Green Guide

Understanding Green Architecture and Common Material Used In It

Having green architecture is a brilliant way to connect you with the finer things in life. We all long to use environmentally friendly materials while constructing our home but somehow we miss to find the plug between common material that can be used as a part of green architecture and otherwise. We can choose elements that are not very expensive and reduces added costs based on climatic conditions. This is a simple way to take the bigger advantages of green architecture. Believe it or not, sometimes, most of our electricity bills are driven on lights and air conditioning. There are simple ways make our lives more sustainable and green architecture is one of them.

Wood:

There used to be extensive use of wood during earlier constructions. This has faded away with the use of concrete and reinforced cement. However, many people choose wood as parts of interiors mainly because of the beauty and the practicality. It is a fantastic product to use while building a house and ensures heat is stored and cold takes time to enter the living area. There is a thin gap though between choosing wood for your home and feeling that you are taking it away from its natural habitat (deforestation). The simple answer is reforestation. This has to be promoted heavily around the world.

Bamboo:

We might have seen this all around the world, but would have never understood the true goodness it possesses. Bamboo was used heavily as a building material in the past and is used now too for interior design. Many green designers and architects use this in their designs because of the simple design and the elegant touch it adds. Since it grows quite quickly, it is a fantastic strength against climate change. You have to be careful using Bamboo though, you have to treat and condition the bamboo well so that there is no damage or rot.

Concrete:

Yes, there is a lot of Carbon dioxide that is emitted to the world with the production of concrete. However, with the strength of concrete, coupled with its versatility and cheap cost, many green architects still choose it. It is used in every building in the world today and there have been steps taken to reduce the pollution that comes with concrete.

Foam:

This is a well-known solution for architects when they are building a home that requires keeping the temperature of a building cool. Styrofoam is the form it is used in and it is normally on a metal frame and is then coated with cement. It is very effective in keeping temperatures cool and is used heavily in green architecture. The overall energy consumption to keep the building cool is reduced.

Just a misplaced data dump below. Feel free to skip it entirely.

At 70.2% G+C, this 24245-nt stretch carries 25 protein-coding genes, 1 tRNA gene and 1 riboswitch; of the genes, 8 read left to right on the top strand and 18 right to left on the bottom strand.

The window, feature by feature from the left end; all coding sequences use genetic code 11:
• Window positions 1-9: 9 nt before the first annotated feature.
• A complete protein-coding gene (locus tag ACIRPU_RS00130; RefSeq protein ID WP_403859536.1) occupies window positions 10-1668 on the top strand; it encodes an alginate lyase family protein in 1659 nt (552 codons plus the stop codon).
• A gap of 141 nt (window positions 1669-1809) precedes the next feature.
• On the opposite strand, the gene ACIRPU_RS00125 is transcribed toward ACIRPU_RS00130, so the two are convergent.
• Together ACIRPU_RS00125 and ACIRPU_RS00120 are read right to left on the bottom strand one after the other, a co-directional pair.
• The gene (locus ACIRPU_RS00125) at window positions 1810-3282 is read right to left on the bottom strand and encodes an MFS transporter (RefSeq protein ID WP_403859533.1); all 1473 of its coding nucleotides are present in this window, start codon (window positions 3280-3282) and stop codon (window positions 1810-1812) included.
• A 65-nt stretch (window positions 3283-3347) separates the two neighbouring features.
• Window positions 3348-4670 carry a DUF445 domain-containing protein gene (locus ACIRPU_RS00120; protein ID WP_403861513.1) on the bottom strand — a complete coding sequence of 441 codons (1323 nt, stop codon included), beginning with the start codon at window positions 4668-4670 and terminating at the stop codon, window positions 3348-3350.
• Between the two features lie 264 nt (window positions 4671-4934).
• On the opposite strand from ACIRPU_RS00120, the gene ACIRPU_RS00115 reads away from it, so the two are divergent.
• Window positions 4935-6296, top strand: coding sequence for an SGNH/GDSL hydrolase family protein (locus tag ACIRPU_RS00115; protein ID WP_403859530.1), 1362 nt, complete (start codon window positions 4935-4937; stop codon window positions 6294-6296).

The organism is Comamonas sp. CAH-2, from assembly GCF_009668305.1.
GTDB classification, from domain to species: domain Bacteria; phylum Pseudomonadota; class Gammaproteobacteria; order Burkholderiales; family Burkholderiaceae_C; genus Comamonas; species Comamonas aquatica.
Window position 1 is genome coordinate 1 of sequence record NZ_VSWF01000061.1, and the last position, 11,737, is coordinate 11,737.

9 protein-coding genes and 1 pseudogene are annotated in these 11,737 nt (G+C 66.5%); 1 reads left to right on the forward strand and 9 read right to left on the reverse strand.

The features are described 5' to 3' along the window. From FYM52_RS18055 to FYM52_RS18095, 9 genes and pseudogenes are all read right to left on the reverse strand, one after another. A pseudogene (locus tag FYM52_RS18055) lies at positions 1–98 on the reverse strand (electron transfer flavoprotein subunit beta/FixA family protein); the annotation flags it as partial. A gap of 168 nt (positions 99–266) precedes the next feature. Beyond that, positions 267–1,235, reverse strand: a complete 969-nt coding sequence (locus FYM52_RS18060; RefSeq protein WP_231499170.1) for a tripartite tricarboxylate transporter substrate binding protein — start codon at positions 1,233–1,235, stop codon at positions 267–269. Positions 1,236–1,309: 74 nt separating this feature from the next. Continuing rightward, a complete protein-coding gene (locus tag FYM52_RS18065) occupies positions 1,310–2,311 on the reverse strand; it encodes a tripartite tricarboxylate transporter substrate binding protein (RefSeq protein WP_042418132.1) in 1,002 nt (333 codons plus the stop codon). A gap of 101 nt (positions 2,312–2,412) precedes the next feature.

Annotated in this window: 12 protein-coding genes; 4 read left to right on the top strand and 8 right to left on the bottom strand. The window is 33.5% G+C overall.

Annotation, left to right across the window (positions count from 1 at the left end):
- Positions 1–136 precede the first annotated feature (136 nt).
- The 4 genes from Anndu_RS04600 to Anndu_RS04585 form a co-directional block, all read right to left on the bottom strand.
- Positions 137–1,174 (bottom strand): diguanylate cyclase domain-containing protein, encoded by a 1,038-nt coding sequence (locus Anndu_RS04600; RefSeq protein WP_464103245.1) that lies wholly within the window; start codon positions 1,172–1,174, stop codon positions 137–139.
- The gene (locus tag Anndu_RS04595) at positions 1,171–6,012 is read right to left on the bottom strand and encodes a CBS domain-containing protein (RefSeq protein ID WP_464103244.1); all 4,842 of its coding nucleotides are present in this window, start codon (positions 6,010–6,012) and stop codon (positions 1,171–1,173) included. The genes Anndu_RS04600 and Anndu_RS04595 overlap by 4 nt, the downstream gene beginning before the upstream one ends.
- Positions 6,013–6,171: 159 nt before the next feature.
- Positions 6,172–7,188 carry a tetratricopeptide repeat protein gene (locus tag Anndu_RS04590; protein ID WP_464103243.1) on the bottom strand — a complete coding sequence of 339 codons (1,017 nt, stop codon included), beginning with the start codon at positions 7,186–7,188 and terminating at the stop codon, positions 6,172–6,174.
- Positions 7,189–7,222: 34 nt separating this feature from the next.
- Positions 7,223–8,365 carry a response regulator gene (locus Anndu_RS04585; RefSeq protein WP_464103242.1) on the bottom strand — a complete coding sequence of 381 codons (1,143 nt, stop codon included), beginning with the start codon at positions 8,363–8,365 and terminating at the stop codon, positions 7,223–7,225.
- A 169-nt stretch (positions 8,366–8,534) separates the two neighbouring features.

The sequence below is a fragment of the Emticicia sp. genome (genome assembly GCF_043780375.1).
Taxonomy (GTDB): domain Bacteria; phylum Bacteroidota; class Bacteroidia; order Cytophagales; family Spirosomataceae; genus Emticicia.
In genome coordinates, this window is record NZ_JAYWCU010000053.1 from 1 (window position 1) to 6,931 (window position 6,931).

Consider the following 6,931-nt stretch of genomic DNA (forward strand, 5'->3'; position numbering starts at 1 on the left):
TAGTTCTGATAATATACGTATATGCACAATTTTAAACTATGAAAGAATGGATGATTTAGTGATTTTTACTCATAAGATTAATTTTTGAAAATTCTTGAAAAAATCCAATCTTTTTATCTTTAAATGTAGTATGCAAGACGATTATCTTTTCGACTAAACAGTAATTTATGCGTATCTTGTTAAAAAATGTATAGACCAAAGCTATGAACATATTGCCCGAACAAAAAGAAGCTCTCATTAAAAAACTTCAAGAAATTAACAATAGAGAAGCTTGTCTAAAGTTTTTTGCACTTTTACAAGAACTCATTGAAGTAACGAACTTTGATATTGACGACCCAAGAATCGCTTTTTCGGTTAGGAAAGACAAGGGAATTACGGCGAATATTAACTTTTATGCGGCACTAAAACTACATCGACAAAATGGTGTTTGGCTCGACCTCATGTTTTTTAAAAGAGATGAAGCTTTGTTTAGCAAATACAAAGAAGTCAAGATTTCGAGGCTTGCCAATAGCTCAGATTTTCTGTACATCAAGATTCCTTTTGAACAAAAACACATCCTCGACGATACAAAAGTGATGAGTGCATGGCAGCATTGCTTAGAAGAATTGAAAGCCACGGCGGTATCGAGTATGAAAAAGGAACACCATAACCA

Metal:

Making buildings of steel and aluminum is a huge hit when you are making lightweight structures. The weight of the building remains less and thus becomes easy for construction. It makes it easy for building and when kept with different by-products so that temperatures are kept in check.

Water:

We may miss the most important product used during construction, but we cannot spend a day without it. Water needs to be used in abundance during a construction and simple techniques to keep it reusable where you can or make it available with zero wastage go a long way in green architecture.

Glass:

It is the easiest way to ensure your building gets enough light during the day, so office spaces never have to switch lights on during the day and waste energy.

Summary:

There are many ways you can improve the working and construction quality with green architecture. With the growing dependence on other resources, it is necessary that we consider saving precious energy and resources.

Dr Prem Jagyasi and Team

Dr Prem is an award winning strategic leader, renowned author, publisher and highly acclaimed global speaker. Aside from publishing a bevy of life improvement guides, Dr Prem runs a network of 50 niche websites that attracts millions of readers across the globe. Thus far, Dr Prem has traveled to more than 40 countries, addressed numerous international conferences and offered his expert training and consultancy services to more than 150 international organizations. He also owns and leads a web services and technology business, supervised and managed by his eminent team. Dr Prem further takes great delight in travel photography.

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